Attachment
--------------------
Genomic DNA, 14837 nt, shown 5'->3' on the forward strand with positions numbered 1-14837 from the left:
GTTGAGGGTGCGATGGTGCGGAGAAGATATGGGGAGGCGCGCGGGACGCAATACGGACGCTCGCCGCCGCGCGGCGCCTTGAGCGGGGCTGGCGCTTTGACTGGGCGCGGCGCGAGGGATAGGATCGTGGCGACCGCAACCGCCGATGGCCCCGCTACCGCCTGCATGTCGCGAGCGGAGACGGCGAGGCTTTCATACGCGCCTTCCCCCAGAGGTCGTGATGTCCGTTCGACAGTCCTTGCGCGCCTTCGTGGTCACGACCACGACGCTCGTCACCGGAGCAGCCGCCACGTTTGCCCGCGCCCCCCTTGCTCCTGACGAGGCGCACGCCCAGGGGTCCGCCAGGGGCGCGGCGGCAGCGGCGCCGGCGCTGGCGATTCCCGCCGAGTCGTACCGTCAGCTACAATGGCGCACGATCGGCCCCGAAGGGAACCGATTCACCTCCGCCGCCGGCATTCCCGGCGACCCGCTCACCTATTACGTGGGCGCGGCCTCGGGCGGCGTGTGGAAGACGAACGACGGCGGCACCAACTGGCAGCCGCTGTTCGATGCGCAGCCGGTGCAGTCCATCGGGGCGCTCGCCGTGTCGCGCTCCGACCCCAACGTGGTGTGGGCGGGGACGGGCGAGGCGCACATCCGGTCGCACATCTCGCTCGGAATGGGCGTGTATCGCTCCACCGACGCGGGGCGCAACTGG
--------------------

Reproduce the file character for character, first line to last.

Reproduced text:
Genomic DNA, 14837 nt, shown 5'->3' on the forward strand with positions numbered 1-14837 from the left:
GTTGAGGGTGCGATGGTGCGGAGAAGATATGGGGAGGCGCGCGGGACGCAATACGGACGCTCGCCGCCGCGCGGCGCCTTGAGCGGGGCTGGCGCTTTGACTGGGCGCGGCGCGAGGGATAGGATCGTGGCGACCGCAACCGCCGATGGCCCCGCTACCGCCTGCATGTCGCGAGCGGAGACGGCGAGGCTTTCATACGCGCCTTCCCCCAGAGGTCGTGATGTCCGTTCGACAGTCCTTGCGCGCCTTCGTGGTCACGACCACGACGCTCGTCACCGGAGCAGCCGCCACGTTTGCCCGCGCCCCCCTTGCTCCTGACGAGGCGCACGCCCAGGGGTCCGCCAGGGGCGCGGCGGCAGCGGCGCCGGCGCTGGCGATTCCCGCCGAGTCGTACCGTCAGCTACAATGGCGCACGATCGGCCCCGAAGGGAACCGATTCACCTCCGCCGCCGGCATTCCCGGCGACCCGCTCACCTATTACGTGGGCGCGGCCTCGGGCGGCGTGTGGAAGACGAACGACGGCGGCACCAACTGGCAGCCGCTGTTCGATGCGCAGCCGGTGCAGTCCATCGGGGCGCTCGCCGTGTCGCGCTCCGACCCCAACGTGGTGTGGGCGGGGACGGGCGAGGCGCACATCCGGTCGCACATCTCGCTCGGAATGGGCGTGTATCGCTCCACCGACGCGGGGCGCAACTGG